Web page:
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The One-Stop Fix-It Shop

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Sat Oct 26, 2013 2:26 pm
LadySpark says...

The closer you get to NaNoWriMo, the more the excitement rises. But not just the excitement! The fear that you're not going to get through NaNo with plot you have, the fear that your characters are developed enough... The fear that everything is going to fall apart once you get started.

When, in all actuality, it most likely isn't going to fall apart. It might change, it might stay the same, but as long as you keep plodding along at 1,667 words a day, you'll be fine.

And even if it does fall apart, what are first drafts for?

The One-Stop Fix-It Shop

Welcome to the One-Stop Fix-it Shop! I'm Spark, and I'll be talking about the fear of your novel not being good enough today.

First of all, you need to realize this is a first draft. It's also a first draft that's being written in thirty days. There isn't going to be anyone on this planet that is going to say your first draft, or for that matter, your second or even your tenth draft has to be or is going to be perfect. First drafts are messy. That's the point of them! To get your plan out on paper in some kind of story form. To begin the steps towards creating a novel. They're not supposed to be publisher ready, and if yours is, we need to have a talk about repressing your inner-editor during the month of November.

You haven't even begun and you're starting to doubt yourself? Way to look at the glass half empty, mate. You've got this, I promise! But if you're still looking for things to do, if merely to keep yourself busy, let's follow the steps of my One-Stop Fix-It guide to make sure your novel is NaNoWriMo ready.

Step One-
Have a friend or family member (or even a Spark on YWS) look over your plot. Ask them to be 100 percent honest. Where do they think you should expand? What ideas need to be pulled back?

Then, think about what they've said. Look at your plot. Decide to change everything or decide to change nothing, just listen to what your brain is telling you.

Step Two-
Leave your plot alone for at least 24 hours, or if you can, even longer. And when I say leave it alone, I mean don't go near it. Don't touch it. Don't even think about it.

Then return to it, and read it over. Comb it carefully. See what you think of it with fresh eyes.

Step Three-
Don't plan every single character flaw before NaNo. Discover things as you go.

I've found that if I detail the characters too much, I tend to refuse to let their character be what they are, and end up trying to stick to my outline too much. Characters need to be discovered as your writing. So let your outline be vague.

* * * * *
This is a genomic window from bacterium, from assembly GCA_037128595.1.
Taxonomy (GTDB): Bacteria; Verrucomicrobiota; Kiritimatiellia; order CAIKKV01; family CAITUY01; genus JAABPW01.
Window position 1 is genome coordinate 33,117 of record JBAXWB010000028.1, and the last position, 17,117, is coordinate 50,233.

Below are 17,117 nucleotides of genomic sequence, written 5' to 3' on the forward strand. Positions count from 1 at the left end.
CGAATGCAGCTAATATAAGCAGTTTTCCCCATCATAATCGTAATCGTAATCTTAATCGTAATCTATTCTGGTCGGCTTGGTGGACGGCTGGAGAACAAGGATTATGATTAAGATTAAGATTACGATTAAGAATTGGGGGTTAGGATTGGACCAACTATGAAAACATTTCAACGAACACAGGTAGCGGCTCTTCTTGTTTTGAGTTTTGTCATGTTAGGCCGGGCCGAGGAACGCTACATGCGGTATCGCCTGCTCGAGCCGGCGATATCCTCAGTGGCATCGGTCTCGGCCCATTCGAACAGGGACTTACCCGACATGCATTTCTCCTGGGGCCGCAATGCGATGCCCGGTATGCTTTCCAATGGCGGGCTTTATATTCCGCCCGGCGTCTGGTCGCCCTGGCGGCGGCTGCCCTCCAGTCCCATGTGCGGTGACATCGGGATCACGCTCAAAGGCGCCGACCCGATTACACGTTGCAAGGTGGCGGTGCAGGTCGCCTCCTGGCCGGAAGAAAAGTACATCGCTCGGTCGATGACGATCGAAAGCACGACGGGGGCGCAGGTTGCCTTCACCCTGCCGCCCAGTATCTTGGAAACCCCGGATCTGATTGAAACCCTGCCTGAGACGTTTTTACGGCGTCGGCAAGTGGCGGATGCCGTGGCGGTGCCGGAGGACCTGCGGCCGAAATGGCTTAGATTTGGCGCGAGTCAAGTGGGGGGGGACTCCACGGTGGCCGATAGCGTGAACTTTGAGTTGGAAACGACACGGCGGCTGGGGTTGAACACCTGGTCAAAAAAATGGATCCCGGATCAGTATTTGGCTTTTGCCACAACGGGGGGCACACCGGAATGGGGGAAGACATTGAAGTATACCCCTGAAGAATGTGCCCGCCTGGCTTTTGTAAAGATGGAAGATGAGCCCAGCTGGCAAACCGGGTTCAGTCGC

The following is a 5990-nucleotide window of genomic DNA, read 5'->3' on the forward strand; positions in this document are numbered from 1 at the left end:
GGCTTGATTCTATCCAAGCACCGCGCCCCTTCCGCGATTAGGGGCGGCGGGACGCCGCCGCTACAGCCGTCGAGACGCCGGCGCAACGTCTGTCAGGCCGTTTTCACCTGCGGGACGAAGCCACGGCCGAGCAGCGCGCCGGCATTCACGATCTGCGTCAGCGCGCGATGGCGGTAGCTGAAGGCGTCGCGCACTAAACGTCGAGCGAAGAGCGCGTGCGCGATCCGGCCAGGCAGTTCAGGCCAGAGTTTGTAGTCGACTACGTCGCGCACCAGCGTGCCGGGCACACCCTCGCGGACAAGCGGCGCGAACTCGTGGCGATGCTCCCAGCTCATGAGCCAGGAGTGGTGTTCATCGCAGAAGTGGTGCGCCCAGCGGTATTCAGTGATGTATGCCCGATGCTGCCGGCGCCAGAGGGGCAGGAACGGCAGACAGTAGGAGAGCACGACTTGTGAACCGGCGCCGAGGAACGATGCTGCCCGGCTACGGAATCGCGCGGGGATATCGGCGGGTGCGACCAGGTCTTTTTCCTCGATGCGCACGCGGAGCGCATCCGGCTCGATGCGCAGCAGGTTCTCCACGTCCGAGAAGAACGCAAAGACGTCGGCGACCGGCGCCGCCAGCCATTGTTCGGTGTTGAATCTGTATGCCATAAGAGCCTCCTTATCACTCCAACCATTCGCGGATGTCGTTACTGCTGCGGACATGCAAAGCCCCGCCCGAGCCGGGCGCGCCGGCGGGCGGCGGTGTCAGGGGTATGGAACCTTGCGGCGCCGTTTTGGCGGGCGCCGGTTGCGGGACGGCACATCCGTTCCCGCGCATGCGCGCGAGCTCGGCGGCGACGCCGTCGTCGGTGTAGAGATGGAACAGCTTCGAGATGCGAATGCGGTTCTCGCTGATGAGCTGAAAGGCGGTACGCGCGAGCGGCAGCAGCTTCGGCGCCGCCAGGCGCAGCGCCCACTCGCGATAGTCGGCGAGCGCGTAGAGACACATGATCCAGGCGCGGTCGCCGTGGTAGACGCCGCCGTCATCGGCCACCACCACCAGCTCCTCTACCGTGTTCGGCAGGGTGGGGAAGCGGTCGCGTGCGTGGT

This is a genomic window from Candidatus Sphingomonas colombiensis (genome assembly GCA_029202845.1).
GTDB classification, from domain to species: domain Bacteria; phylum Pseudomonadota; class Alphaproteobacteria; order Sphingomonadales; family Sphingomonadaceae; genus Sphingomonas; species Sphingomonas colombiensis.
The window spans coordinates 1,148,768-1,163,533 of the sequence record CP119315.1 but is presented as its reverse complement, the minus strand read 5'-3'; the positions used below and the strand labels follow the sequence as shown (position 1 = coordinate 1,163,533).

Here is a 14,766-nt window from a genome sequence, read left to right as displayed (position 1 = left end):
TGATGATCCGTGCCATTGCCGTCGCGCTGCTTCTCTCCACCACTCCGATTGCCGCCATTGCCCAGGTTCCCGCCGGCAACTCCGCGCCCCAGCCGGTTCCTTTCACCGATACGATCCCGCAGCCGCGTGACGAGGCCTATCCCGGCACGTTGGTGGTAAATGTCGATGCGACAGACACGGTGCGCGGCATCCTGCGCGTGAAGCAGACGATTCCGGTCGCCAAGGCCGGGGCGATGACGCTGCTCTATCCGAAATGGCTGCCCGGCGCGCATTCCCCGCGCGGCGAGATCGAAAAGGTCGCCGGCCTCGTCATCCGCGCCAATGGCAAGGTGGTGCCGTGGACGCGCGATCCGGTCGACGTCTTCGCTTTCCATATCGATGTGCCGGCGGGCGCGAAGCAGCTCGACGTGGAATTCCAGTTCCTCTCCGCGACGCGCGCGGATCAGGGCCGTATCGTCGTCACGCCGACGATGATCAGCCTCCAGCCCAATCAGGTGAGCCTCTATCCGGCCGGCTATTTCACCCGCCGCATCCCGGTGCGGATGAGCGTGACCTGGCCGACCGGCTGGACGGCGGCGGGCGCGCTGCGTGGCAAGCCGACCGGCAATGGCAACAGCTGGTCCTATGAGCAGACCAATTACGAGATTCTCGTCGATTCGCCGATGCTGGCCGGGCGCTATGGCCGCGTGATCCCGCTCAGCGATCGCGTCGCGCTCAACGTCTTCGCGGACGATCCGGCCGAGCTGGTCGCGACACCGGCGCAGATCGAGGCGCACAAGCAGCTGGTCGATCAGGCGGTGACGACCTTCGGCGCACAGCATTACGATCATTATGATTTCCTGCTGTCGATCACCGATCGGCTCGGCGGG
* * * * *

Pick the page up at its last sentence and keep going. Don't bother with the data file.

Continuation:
Step Four-
Make sure to leave room for wiggling.

If your plot is so nailed down, you might have trouble writing it in the future! Even if you plot for weeks before you start a project (and if that's you, I envy you. I can't do that.) normally, you need to leave a little wiggle room when it comes to NaNo. Otherwise you might simply get bored with your plot. Discovering things is the best!

Step Six-
Don't be afraid of change.

Whether that change is now, or that change is half way through November, or heck, twenty minutes before NaNoWriMo ends, don't be afraid of change. In fact, embrace it. Throw in a new character in there, or even something as small as a cat! It'll mix things up and keep you interested. (Speaking of cats, I just threw one in for my character that happens to be an angel. Its name is Alfred.)

If you were really paying attention, you'll notice I skipped step five. Why, you ask? Because no matter how many steps you follow, or how many magical recipes you concoct, at the end of the day this is your novel. Not mine, not your neighbor's, not your best friend's Labrador. Yours. If you think something needs changed, change it! Even if you decide to change it in the middle of the novel. I, myself added a new character 20,000 words in to my first NaNo, and by the end of the 50,000 words, he was my MC's new love interest, and her old love turned out to be evil. Yeah. Changing is okay. I loved John infinitely more than I ever loved Eitan, and it turned out to be what was best for the plot. So let your plot be yours! Don't worry about pleasing other's or making it perfect.

Let it be what it wants to be.

And with that, I conclude the final entry for the NaNoWriMo Prep Series! Good luck with your NaNoing, lovelies!
hush, my sweet
these tornadoes are for you

-Richard Siken

Formerly SparkToFlame

No person can be a great leader unless he takes genuine joy in the successes of those under him.
— W. A. Nance